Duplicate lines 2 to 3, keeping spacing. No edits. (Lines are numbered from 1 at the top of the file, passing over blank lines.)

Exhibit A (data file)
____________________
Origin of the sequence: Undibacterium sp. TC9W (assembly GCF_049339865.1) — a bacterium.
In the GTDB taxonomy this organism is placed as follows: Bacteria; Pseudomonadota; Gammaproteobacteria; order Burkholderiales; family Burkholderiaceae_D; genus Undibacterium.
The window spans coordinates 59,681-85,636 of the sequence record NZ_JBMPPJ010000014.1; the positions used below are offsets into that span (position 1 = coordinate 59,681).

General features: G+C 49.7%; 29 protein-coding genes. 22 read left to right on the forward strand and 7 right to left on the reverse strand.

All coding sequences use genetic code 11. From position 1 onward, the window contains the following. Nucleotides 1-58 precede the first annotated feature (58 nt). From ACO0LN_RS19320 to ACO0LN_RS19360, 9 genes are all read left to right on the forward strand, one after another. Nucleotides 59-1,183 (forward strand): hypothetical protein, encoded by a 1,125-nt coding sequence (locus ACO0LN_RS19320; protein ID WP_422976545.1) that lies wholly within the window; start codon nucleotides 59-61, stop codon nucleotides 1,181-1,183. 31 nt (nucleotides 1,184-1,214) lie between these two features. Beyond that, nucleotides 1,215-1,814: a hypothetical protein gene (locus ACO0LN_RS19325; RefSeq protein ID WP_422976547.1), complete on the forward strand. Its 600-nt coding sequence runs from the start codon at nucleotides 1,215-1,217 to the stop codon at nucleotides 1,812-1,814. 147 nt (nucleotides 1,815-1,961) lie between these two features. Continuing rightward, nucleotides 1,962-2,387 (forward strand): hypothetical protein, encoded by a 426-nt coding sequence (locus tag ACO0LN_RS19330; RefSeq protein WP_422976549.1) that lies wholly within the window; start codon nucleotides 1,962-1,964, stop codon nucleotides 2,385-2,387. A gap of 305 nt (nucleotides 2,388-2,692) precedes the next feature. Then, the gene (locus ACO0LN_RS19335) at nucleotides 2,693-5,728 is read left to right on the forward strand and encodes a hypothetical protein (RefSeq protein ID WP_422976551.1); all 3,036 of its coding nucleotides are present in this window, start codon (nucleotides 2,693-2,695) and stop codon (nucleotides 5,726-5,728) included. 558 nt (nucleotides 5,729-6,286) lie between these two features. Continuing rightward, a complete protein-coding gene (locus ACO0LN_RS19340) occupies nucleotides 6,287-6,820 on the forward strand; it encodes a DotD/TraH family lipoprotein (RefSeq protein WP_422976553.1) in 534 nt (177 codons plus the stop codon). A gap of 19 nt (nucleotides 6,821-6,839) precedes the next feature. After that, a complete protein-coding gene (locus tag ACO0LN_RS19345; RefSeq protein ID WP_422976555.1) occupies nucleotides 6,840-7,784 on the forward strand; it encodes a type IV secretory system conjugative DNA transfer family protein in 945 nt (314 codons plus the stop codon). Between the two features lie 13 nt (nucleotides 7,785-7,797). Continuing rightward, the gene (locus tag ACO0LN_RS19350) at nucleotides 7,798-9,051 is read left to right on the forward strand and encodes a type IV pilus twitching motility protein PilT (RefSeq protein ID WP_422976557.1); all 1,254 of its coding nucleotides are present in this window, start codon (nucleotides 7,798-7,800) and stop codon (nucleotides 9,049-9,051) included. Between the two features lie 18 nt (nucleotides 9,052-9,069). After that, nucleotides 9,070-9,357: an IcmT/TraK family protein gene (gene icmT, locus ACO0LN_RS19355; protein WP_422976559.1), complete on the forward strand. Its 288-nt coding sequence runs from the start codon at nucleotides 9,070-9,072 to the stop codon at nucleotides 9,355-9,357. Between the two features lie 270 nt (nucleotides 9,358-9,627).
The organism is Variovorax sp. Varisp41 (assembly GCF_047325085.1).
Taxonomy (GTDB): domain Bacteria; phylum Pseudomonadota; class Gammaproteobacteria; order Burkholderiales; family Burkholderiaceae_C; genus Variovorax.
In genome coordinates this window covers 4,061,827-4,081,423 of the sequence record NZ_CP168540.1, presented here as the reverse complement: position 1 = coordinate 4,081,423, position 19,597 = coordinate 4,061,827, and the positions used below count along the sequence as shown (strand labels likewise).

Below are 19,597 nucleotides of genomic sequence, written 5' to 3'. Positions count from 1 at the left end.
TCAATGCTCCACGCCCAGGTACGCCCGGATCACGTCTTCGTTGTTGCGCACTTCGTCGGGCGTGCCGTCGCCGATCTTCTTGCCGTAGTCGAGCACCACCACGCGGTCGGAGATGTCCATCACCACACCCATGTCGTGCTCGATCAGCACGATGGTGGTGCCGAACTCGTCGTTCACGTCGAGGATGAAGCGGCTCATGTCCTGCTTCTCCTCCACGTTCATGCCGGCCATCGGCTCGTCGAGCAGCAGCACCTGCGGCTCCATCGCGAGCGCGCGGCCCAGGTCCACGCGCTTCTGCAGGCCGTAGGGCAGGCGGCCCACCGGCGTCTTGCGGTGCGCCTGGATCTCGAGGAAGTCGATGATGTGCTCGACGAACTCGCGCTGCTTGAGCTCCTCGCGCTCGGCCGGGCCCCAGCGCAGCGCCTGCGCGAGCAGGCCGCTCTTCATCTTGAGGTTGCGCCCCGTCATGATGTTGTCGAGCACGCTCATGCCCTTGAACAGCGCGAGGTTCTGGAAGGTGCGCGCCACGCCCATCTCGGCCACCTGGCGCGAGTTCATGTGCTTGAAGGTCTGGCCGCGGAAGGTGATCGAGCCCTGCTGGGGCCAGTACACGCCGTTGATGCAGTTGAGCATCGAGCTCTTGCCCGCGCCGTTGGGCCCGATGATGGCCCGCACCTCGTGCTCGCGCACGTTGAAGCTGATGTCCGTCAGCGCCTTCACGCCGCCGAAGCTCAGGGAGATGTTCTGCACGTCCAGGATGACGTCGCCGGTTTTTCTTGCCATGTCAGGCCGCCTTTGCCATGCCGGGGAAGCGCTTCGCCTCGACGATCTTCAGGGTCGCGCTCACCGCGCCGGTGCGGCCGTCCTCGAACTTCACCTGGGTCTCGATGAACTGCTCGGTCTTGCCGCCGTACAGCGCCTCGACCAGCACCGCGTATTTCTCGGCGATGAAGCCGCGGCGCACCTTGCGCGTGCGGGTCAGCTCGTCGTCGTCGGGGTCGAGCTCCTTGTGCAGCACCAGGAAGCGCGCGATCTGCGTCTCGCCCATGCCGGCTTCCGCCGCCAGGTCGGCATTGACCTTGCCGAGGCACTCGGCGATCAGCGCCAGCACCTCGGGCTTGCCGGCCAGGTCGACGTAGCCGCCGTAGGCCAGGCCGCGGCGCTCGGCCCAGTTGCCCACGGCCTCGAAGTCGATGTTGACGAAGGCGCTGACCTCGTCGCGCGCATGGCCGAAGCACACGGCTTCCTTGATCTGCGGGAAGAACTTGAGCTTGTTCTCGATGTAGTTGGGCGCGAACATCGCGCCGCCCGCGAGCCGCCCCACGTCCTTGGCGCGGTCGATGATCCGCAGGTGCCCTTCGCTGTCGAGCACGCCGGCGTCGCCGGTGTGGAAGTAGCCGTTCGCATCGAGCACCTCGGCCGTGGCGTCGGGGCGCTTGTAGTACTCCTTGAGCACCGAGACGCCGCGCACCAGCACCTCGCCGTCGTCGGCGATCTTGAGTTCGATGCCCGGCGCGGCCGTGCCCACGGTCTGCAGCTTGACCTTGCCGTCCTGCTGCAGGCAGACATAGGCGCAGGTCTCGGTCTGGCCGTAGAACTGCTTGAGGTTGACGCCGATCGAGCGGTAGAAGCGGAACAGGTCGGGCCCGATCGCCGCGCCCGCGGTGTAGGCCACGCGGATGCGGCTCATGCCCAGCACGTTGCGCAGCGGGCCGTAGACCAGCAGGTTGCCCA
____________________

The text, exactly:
In the GTDB taxonomy this organism is placed as follows: Bacteria; Pseudomonadota; Gammaproteobacteria; order Burkholderiales; family Burkholderiaceae_D; genus Undibacterium.
The window spans coordinates 59,681-85,636 of the sequence record NZ_JBMPPJ010000014.1; the positions used below are offsets into that span (position 1 = coordinate 59,681).